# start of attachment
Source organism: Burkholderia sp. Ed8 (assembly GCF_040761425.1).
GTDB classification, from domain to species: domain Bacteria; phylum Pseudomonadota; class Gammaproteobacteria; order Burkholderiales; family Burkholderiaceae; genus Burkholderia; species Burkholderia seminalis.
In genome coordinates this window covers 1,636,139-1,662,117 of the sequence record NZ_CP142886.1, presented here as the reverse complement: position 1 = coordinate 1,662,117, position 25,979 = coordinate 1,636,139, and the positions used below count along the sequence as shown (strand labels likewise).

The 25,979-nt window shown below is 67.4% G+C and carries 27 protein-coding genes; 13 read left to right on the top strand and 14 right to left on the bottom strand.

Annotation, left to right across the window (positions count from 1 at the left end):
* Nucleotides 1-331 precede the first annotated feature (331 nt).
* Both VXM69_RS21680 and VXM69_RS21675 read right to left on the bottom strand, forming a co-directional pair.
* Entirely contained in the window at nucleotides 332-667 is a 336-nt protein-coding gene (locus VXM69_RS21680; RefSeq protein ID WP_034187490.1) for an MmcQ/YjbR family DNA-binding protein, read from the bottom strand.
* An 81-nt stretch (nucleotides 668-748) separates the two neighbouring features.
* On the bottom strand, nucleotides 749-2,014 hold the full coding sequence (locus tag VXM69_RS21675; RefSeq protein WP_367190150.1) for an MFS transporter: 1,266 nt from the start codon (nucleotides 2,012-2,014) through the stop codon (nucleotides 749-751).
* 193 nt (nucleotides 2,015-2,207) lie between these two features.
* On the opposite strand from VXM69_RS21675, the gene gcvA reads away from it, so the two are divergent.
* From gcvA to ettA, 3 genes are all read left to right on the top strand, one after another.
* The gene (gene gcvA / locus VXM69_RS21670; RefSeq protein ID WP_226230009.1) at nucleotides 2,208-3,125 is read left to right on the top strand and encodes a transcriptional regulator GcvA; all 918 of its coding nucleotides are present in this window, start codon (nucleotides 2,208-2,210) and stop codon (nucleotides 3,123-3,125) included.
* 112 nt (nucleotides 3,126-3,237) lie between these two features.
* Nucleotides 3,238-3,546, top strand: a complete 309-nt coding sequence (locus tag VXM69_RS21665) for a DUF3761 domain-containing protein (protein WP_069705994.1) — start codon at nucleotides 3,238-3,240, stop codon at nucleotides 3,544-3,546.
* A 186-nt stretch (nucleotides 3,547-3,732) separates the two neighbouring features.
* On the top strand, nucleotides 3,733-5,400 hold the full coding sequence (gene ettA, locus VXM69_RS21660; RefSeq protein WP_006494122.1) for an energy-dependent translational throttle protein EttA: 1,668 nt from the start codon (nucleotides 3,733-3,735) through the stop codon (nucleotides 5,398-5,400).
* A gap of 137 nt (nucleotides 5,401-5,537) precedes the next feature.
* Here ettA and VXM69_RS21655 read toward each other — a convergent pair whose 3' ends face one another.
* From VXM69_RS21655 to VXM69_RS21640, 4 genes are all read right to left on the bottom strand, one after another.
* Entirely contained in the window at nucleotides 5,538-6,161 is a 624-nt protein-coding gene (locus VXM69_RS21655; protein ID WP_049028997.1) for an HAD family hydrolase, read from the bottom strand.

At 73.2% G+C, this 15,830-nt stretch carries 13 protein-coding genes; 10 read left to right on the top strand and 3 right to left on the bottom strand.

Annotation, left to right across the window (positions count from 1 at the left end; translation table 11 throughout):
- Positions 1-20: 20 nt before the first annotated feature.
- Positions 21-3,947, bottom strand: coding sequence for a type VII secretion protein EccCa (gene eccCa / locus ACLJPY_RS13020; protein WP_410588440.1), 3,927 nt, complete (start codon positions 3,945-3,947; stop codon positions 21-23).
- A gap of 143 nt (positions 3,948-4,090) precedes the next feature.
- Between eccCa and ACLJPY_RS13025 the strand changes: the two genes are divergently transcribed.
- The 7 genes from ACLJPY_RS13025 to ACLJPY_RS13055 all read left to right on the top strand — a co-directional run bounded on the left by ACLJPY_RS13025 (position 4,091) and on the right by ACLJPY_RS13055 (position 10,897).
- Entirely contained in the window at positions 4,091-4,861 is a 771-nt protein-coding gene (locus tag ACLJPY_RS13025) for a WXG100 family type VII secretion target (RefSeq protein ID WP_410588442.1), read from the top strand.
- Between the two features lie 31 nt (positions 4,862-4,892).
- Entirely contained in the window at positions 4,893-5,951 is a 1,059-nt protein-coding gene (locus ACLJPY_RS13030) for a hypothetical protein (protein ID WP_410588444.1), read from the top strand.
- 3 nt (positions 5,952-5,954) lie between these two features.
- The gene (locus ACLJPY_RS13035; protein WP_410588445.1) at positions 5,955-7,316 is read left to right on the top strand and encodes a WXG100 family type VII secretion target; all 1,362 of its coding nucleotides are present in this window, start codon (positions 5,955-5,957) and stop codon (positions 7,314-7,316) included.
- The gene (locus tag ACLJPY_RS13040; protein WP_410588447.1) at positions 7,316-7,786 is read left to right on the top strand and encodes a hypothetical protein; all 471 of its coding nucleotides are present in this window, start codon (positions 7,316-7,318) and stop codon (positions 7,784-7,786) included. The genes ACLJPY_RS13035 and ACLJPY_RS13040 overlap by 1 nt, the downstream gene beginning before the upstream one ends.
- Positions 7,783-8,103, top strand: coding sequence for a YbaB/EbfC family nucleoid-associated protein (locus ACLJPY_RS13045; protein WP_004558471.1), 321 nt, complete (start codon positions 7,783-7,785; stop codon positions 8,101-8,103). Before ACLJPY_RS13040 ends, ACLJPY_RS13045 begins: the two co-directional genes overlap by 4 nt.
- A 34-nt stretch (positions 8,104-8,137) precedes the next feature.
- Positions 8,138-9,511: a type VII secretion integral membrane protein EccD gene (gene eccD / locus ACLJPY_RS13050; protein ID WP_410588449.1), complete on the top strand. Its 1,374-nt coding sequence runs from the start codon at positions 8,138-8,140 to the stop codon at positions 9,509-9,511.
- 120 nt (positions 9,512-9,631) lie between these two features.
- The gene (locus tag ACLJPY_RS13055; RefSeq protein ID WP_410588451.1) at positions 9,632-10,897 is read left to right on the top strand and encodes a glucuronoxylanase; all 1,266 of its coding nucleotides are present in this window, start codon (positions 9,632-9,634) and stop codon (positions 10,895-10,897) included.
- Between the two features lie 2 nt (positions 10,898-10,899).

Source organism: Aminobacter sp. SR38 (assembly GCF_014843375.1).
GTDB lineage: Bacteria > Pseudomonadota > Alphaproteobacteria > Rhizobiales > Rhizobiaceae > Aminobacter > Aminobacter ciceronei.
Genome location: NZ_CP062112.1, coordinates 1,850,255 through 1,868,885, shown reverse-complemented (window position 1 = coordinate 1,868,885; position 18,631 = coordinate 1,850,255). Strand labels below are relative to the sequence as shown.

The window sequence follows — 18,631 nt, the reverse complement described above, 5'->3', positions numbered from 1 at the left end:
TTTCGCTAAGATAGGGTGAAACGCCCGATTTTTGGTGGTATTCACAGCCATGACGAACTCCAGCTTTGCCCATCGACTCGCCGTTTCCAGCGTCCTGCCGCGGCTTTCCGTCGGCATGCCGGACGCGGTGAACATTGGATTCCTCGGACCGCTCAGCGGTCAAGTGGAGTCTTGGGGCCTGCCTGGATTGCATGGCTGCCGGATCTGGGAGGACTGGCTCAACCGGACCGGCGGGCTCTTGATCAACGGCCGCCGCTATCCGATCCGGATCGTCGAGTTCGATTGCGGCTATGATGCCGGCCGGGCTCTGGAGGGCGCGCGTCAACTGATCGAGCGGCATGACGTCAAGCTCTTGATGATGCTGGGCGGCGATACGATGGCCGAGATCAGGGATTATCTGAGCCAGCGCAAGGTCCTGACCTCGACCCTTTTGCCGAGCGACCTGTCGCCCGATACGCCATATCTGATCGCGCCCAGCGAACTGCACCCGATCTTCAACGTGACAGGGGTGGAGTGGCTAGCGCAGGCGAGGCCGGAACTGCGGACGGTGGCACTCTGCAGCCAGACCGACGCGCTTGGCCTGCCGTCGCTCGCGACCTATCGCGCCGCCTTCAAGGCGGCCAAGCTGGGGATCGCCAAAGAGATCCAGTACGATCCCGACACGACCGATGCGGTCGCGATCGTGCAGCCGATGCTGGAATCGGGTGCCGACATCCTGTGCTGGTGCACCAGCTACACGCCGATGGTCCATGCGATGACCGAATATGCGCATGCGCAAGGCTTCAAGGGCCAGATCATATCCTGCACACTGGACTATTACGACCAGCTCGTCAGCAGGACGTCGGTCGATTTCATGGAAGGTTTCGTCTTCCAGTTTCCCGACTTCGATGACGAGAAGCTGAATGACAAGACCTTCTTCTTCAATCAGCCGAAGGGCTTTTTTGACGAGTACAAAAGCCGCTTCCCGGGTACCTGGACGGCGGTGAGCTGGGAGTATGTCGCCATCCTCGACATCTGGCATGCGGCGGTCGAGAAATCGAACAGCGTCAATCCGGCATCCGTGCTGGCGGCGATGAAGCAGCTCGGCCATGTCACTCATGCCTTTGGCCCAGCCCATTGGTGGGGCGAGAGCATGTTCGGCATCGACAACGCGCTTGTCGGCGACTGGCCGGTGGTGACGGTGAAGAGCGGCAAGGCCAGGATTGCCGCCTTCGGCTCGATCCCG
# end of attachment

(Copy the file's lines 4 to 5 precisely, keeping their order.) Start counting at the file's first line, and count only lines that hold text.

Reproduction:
The 25,979-nt window shown below is 67.4% G+C and carries 27 protein-coding genes; 13 read left to right on the top strand and 14 right to left on the bottom strand.

Annotation, left to right across the window (positions count from 1 at the left end):